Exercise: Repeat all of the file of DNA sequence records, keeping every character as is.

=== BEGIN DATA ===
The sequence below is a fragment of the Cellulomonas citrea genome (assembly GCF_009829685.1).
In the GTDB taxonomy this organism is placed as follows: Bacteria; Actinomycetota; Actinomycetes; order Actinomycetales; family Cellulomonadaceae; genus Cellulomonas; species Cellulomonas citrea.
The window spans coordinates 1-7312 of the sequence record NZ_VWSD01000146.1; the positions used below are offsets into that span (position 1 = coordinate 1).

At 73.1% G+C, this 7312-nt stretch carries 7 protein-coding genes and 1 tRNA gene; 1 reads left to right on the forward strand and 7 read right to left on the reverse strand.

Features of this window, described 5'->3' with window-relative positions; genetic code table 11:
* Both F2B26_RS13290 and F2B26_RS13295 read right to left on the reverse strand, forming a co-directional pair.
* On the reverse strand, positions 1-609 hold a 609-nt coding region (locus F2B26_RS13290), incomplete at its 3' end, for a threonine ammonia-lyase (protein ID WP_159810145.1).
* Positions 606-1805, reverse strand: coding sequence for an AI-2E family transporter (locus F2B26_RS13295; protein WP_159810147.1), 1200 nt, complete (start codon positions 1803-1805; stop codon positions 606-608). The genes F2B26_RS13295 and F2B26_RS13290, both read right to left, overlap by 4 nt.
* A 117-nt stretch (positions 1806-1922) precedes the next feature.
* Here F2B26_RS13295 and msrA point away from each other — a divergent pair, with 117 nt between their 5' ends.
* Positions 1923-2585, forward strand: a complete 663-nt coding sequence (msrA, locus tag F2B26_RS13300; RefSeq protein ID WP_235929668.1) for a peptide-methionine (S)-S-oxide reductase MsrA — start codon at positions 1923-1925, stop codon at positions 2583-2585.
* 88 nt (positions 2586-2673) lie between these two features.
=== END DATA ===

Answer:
The sequence below is a fragment of the Cellulomonas citrea genome (assembly GCF_009829685.1).
In the GTDB taxonomy this organism is placed as follows: Bacteria; Actinomycetota; Actinomycetes; order Actinomycetales; family Cellulomonadaceae; genus Cellulomonas; species Cellulomonas citrea.
The window spans coordinates 1-7312 of the sequence record NZ_VWSD01000146.1; the positions used below are offsets into that span (position 1 = coordinate 1).

At 73.1% G+C, this 7312-nt stretch carries 7 protein-coding genes and 1 tRNA gene; 1 reads left to right on the forward strand and 7 read right to left on the reverse strand.

Features of this window, described 5'->3' with window-relative positions; genetic code table 11:
* Both F2B26_RS13290 and F2B26_RS13295 read right to left on the reverse strand, forming a co-directional pair.
* On the reverse strand, positions 1-609 hold a 609-nt coding region (locus F2B26_RS13290), incomplete at its 3' end, for a threonine ammonia-lyase (protein ID WP_159810145.1).
* Positions 606-1805, reverse strand: coding sequence for an AI-2E family transporter (locus F2B26_RS13295; protein WP_159810147.1), 1200 nt, complete (start codon positions 1803-1805; stop codon positions 606-608). The genes F2B26_RS13295 and F2B26_RS13290, both read right to left, overlap by 4 nt.
* A 117-nt stretch (positions 1806-1922) precedes the next feature.
* Here F2B26_RS13295 and msrA point away from each other — a divergent pair, with 117 nt between their 5' ends.
* Positions 1923-2585, forward strand: a complete 663-nt coding sequence (msrA, locus tag F2B26_RS13300; RefSeq protein ID WP_235929668.1) for a peptide-methionine (S)-S-oxide reductase MsrA — start codon at positions 1923-1925, stop codon at positions 2583-2585.
* 88 nt (positions 2586-2673) lie between these two features.